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Blog: A 1,300 year old Cathedral’s role in placemaking

In the purest sense, the definition of placemaking is:

A process through which places that people want to live, work, or explore are created.

In this months blog, Simon Warburton, Executive Director of Lichfield Cathedral, We Are Staffordshire Place Board member and a Director on the Lichfield Festival dives into the role of Lichfield Cathedral, as the city moves into its masterplan of development.

A historical site of great importance:

Lichfield Cathedral was originally founded in 700 AD, making it one of the earliest cathedrals in the UK and therefore a historical site of great importance. The Cathedral is dedicated to Saint Chad, who travelled to Lichfield from the northeast to bring the Christian faith to Mercia.

Following the death of Chad (672), the first Cathedral was built and with it, Lichfield began to grow becoming one of three nationally important pilgrimage destinations.

I might argue then, that the Cathedral has been involved in place making for over 1300 years with the original street pattern formed because of the prominence of Lichfield as a national pilgrimage destination. A pilgrim, literally meaning, a traveller on a journey to a Holy place. It’s no wonder then that one of our core areas of activity centres so neatly around tourism.

The use of a Cathedral in 2023:

Cathedrals are amazing places that are not only iconic in their cities, but contribute £235m to their local economies, support over 6000 jobs, support 15,400 volunteers who donate over 900,000 hours (which equates to 500 FTE), 14.6m people visit annually, and we host 9500 events that’s on average every Cathedral hosting 2 events every 3 days. (Source: Association of English Cathedrals)

Something I hear all the time, is that Lichfield Cathedral must be the main draw for visitors to the city. However, I’m afraid, despite the large national visitor numbers, this isn’t true. I think the last report of visitor data for the city suggested over 2m visitors, and yet my annual visitor number is closer to 100k. Something is surely amiss, either the Council’s data is incorrect, or everyone is visiting a different Cathedral (take a bow St Mary’s!), but either way, It might be fair to say, what are you doing about it then? Well..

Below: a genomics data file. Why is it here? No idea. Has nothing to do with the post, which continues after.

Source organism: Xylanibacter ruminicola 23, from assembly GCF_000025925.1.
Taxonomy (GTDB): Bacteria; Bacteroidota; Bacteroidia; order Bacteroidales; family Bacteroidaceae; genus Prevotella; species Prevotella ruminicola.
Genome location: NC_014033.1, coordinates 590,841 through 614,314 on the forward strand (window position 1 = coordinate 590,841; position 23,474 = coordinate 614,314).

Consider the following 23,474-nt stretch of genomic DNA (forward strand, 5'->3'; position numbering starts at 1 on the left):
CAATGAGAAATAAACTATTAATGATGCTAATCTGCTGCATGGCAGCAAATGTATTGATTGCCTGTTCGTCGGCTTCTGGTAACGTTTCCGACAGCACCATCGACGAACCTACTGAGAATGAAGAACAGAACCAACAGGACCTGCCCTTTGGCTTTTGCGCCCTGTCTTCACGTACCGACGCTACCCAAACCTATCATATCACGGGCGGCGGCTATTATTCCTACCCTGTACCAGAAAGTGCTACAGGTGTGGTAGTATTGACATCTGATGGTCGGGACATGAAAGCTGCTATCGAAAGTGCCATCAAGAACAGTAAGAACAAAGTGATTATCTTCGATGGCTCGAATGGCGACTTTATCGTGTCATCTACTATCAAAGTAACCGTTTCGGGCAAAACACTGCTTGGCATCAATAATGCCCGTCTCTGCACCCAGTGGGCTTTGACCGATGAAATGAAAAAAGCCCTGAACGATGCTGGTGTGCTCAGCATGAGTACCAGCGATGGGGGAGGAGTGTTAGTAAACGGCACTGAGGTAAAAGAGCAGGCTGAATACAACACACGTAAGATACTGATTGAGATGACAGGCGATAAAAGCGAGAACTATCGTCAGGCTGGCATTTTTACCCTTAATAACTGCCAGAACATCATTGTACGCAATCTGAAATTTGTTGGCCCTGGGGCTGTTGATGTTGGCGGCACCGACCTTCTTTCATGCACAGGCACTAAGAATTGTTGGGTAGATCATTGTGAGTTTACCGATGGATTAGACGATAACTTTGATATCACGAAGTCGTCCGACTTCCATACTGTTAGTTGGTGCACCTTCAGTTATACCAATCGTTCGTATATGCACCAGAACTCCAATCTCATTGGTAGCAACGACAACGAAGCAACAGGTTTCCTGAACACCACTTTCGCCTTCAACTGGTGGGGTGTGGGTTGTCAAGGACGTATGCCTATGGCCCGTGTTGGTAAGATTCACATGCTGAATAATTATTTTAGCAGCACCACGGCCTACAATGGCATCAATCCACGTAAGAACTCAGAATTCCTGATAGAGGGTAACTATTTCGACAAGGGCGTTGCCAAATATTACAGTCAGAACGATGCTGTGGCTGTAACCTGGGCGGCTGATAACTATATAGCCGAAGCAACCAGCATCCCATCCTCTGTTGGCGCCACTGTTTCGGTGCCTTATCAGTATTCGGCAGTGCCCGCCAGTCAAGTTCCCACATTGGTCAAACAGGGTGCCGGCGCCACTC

1. We ensure the Cathedral remains free for visitors, but even with a requested donation via a paid professional team, the average level of giving is less than a cup of coffee!
  2. We run an innovative events programme and we’ve developed a reputation for light shows, with our annual Christmas light show garnering national press coverage. Visitors have walked on the moon, played on grass, travelled through time, visited a beach, and sung under 10,000 doves suspended in the Nave.
  3. We are a venue for hire with a varied programme of events from tribute acts, touring orchestras, to festivals.
  4. We respond to key social issues by providing a platform for debates such as the European referendum, and more recently child poverty. We also became the first Cathedral to be used as a vaccination venue during the pandemic. We were a place of welcome during the heating crisis of this last winter. We’ve facilitated a community led relocation programme for a refugee family. And we’ve offered an oversubscribed holiday support to pupil premium children before they return to school (also ensuring they receive a hot meal).

Surely the Church is rich I hear you cry! Well, all Cathedrals are an entirely self-financing business: